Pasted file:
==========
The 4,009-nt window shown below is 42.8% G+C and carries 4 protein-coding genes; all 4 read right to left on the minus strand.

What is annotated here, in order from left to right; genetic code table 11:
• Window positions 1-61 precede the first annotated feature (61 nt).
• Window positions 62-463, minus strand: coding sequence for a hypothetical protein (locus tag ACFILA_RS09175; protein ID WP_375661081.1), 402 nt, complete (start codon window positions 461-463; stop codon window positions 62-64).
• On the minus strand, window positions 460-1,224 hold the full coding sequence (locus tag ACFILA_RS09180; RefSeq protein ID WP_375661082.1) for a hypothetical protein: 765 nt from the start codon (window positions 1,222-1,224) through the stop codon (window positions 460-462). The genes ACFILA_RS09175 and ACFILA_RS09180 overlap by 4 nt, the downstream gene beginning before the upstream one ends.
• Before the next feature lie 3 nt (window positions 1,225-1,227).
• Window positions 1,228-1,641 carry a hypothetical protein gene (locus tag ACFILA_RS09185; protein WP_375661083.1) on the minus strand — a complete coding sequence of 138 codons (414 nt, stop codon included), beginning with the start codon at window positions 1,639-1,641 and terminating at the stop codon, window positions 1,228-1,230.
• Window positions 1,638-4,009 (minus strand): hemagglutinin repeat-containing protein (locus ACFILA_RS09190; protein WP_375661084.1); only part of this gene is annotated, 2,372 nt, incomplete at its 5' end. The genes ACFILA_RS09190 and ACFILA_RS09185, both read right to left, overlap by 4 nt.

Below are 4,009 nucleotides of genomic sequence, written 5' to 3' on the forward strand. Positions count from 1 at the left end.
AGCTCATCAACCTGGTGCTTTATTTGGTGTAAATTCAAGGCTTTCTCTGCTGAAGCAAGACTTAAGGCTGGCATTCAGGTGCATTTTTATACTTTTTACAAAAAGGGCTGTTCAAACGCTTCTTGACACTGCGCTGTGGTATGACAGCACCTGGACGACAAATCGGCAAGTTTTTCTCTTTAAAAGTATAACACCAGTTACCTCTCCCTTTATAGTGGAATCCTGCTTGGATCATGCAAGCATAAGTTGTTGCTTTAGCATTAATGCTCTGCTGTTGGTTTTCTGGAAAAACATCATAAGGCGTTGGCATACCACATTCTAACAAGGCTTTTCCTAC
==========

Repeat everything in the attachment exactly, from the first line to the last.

The 4,009-nt window shown below is 42.8% G+C and carries 4 protein-coding genes; all 4 read right to left on the minus strand.

What is annotated here, in order from left to right; genetic code table 11:
• Window positions 1-61 precede the first annotated feature (61 nt).
• Window positions 62-463, minus strand: coding sequence for a hypothetical protein (locus tag ACFILA_RS09175; protein ID WP_375661081.1), 402 nt, complete (start codon window positions 461-463; stop codon window positions 62-64).
• On the minus strand, window positions 460-1,224 hold the full coding sequence (locus tag ACFILA_RS09180; RefSeq protein ID WP_375661082.1) for a hypothetical protein: 765 nt from the start codon (window positions 1,222-1,224) through the stop codon (window positions 460-462). The genes ACFILA_RS09175 and ACFILA_RS09180 overlap by 4 nt, the downstream gene beginning before the upstream one ends.
• Before the next feature lie 3 nt (window positions 1,225-1,227).
• Window positions 1,228-1,641 carry a hypothetical protein gene (locus tag ACFILA_RS09185; protein WP_375661083.1) on the minus strand — a complete coding sequence of 138 codons (414 nt, stop codon included), beginning with the start codon at window positions 1,639-1,641 and terminating at the stop codon, window positions 1,228-1,230.
• Window positions 1,638-4,009 (minus strand): hemagglutinin repeat-containing protein (locus ACFILA_RS09190; protein WP_375661084.1); only part of this gene is annotated, 2,372 nt, incomplete at its 5' end. The genes ACFILA_RS09190 and ACFILA_RS09185, both read right to left, overlap by 4 nt.

Below are 4,009 nucleotides of genomic sequence, written 5' to 3' on the forward strand. Positions count from 1 at the left end.
AGCTCATCAACCTGGTGCTTTATTTGGTGTAAATTCAAGGCTTTCTCTGCTGAAGCAAGACTTAAGGCTGGCATTCAGGTGCATTTTTATACTTTTTACAAAAAGGGCTGTTCAAACGCTTCTTGACACTGCGCTGTGGTATGACAGCACCTGGACGACAAATCGGCAAGTTTTTCTCTTTAAAAGTATAACACCAGTTACCTCTCCCTTTATAGTGGAATCCTGCTTGGATCATGCAAGCATAAGTTGTTGCTTTAGCATTAATGCTCTGCTGTTGGTTTTCTGGAAAAACATCATAAGGCGTTGGCATACCACATTCTAACAAGGCTTTTCCTAC